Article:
Continuing our attempt to highlight OUR coaches in Louisiana we caught up Coach Lindsey from Northwood. Coach Lindsey took over the Northwood program which only had two wins the year before he arrived and now just in a few short years they have won 20+ games last year and were contending in the playoffs. His passionate coaching style is a reflection of the way his team plays on the court. Keep an eye out for Northwood to make some noise next year and make a deep run in the playoffs. Check out our Q&A with coach Lindsey below:
Reflecting back on last year’s run can you talk about how satisfying that was and the rise of your program after taking over a program that only won 2 games the year before you arrived?
Last season was another brick in the re-building process of the Northwood Lady Falcon basketball program. My staff and I were incredibly happy of the outcome of last years run because it allowed us to see all the hard work our team put in daily. Being able to see our first class of freshman; the group that came in our second season at Northwood, grow into a group of juniors that were humble yet hungry after taking a lot of butt whipping’s over the years was very satisfying. Our first job after taking over the program that had only won two games was to get total buy-in of our process. At first I thought it was going to be very difficult, but as one of the players (Robyn Marchman) said, “buying in to what Coach Lindsey wants us to do is not hard, because we finally have a real coach now”. So, seeing the growth from 3 wins our first year to 25 in our fourth year is a testament that the team is buying in and they want to be the best of the best.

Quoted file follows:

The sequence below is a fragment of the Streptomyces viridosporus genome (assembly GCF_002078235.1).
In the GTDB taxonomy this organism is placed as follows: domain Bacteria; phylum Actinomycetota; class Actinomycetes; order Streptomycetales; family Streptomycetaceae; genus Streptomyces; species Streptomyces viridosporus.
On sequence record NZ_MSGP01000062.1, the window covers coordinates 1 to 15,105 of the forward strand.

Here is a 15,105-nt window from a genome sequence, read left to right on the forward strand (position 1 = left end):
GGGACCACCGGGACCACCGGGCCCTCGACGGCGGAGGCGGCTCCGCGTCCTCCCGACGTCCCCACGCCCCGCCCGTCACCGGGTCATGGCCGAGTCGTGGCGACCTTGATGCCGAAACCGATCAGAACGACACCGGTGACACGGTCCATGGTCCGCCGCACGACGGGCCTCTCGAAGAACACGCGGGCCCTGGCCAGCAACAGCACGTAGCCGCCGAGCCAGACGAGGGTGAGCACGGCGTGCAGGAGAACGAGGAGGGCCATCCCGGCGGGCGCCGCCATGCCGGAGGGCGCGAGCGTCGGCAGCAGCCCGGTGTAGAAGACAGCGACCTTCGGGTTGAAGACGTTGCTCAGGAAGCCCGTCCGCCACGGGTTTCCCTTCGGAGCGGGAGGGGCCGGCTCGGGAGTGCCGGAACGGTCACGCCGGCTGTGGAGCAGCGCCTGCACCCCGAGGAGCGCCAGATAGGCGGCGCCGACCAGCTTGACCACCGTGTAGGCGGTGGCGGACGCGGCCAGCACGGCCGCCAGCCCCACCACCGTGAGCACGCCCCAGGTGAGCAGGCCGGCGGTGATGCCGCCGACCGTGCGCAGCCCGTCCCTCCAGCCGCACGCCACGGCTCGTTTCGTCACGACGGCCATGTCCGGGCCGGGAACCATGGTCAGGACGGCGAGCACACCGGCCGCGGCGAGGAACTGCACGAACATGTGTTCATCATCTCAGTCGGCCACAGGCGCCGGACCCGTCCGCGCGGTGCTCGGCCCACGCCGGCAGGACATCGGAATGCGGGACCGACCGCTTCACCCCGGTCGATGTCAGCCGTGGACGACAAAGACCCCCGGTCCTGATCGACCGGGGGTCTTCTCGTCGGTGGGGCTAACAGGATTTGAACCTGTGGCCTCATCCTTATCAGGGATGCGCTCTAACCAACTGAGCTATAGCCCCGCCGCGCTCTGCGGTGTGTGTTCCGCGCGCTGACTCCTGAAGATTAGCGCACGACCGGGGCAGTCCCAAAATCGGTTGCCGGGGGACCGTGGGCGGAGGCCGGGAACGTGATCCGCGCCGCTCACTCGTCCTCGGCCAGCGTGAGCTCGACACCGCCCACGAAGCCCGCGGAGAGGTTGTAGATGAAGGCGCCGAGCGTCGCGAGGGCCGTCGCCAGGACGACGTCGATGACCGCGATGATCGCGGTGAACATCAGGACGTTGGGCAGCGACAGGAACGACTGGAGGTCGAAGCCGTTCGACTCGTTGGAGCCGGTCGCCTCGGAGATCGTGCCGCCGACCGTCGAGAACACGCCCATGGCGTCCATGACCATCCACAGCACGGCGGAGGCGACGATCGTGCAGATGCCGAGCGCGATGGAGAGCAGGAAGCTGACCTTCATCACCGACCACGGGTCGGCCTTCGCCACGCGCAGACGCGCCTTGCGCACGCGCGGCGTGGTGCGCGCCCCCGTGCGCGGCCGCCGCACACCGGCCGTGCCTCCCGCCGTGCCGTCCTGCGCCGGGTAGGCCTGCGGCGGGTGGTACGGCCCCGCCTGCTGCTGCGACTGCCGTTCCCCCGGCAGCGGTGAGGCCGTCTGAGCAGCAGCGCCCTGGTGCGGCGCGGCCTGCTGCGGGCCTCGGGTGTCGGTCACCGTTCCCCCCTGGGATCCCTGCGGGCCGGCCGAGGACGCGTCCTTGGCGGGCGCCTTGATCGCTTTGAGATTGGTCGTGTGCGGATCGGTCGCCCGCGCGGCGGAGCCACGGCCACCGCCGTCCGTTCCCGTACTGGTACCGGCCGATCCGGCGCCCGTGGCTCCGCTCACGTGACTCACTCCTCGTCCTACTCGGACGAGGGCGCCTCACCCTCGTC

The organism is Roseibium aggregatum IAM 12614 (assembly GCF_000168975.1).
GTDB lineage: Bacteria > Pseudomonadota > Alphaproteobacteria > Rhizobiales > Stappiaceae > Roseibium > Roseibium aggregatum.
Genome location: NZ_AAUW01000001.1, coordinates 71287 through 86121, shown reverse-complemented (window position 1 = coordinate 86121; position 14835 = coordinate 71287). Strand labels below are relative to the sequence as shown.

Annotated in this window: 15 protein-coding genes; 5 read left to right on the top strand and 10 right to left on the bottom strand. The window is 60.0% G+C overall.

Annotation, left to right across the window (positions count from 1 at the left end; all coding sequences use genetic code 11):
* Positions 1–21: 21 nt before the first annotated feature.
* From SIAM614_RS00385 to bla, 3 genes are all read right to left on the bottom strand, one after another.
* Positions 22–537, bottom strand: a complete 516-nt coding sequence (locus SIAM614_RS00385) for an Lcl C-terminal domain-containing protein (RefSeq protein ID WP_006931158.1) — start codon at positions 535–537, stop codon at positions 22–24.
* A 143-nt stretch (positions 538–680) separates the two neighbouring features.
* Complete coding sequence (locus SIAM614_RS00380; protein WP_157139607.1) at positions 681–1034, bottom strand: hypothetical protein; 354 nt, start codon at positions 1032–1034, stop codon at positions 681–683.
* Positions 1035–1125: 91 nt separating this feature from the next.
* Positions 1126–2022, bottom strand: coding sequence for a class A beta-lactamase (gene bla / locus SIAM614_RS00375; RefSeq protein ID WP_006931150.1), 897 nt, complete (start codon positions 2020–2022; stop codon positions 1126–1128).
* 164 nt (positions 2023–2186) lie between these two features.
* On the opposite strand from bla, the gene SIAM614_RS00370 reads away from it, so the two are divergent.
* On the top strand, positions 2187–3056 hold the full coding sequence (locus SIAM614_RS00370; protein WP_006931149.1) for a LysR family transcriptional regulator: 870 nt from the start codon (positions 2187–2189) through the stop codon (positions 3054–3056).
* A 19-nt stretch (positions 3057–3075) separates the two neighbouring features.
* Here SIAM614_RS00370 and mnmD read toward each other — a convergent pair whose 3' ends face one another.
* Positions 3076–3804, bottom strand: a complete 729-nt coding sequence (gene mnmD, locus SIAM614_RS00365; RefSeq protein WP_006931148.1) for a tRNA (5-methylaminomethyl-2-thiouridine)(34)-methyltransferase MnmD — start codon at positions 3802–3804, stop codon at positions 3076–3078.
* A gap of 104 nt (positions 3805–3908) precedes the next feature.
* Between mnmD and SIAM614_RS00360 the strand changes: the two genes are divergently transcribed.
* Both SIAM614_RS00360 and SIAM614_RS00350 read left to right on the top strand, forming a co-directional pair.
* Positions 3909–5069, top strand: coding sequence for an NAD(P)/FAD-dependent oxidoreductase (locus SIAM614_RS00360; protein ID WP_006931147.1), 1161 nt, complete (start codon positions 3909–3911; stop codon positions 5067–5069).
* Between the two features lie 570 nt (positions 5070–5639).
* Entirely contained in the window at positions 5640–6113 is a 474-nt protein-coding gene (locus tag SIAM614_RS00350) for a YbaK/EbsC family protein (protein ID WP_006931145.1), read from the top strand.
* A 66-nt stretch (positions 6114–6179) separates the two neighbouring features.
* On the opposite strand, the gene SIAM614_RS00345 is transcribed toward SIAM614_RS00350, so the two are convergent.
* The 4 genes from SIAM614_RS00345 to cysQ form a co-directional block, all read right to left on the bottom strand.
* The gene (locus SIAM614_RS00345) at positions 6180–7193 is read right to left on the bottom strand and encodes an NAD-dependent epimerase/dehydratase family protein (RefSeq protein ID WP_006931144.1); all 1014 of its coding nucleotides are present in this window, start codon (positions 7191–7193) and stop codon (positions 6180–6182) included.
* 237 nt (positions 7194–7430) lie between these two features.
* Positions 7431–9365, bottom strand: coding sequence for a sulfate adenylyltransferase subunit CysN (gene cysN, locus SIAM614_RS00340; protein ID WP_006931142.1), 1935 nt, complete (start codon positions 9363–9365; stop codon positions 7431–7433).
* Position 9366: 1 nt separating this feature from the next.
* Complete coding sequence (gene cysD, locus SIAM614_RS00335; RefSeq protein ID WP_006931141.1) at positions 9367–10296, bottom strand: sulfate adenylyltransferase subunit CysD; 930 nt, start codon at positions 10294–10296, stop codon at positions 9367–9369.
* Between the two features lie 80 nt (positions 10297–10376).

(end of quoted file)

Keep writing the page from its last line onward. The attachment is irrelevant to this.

Moving into the 2020-21 season your team looks to build off of its recent success bringing back the core of your team how do you take that next step?
We will continue to build off the success of last season by correcting the mistakes we made throughout the year and we will become a more defensive minded team. There is no doubt we can score the ball. This coming season we will challenge the girls to become more defensive minded and mean!
Again reflecting back on your first couple of season bringing a program from two wins to twenty plus in just a few seasons, what do you feel are the reasons for your team's success?
The girls believe in the process and they trust that we as a coaching staff will make the right decisions to put them in a position to win every time, they lace up their sneakers and take the court.
What led you to choose teaching and coaching as your profession? Who are some mentors that have help you become the coach you are today?
As a former police officer working in the juvenile department, I grew tired of seeing young people with no guidance. One thing I knew growing up in the mean streets of South-Central Los Angeles, playing sports gave me an avenue to being discipline and it allowed me to be apart of a family. So, I made the decision to retire the badge and put on a whistle and do the one thing I knew best and that was be a mentor to young people by coaching a game I love. One of the main influences in my coaching career was a legend in his own right and a great mentor to me and that is Coach Elliot Gilbert. Coach Gilbert was the coach at Webster Jr. High School in Minden, La. He would allow me to pick his brain and he really encouraged me to becoming the coach that I am today.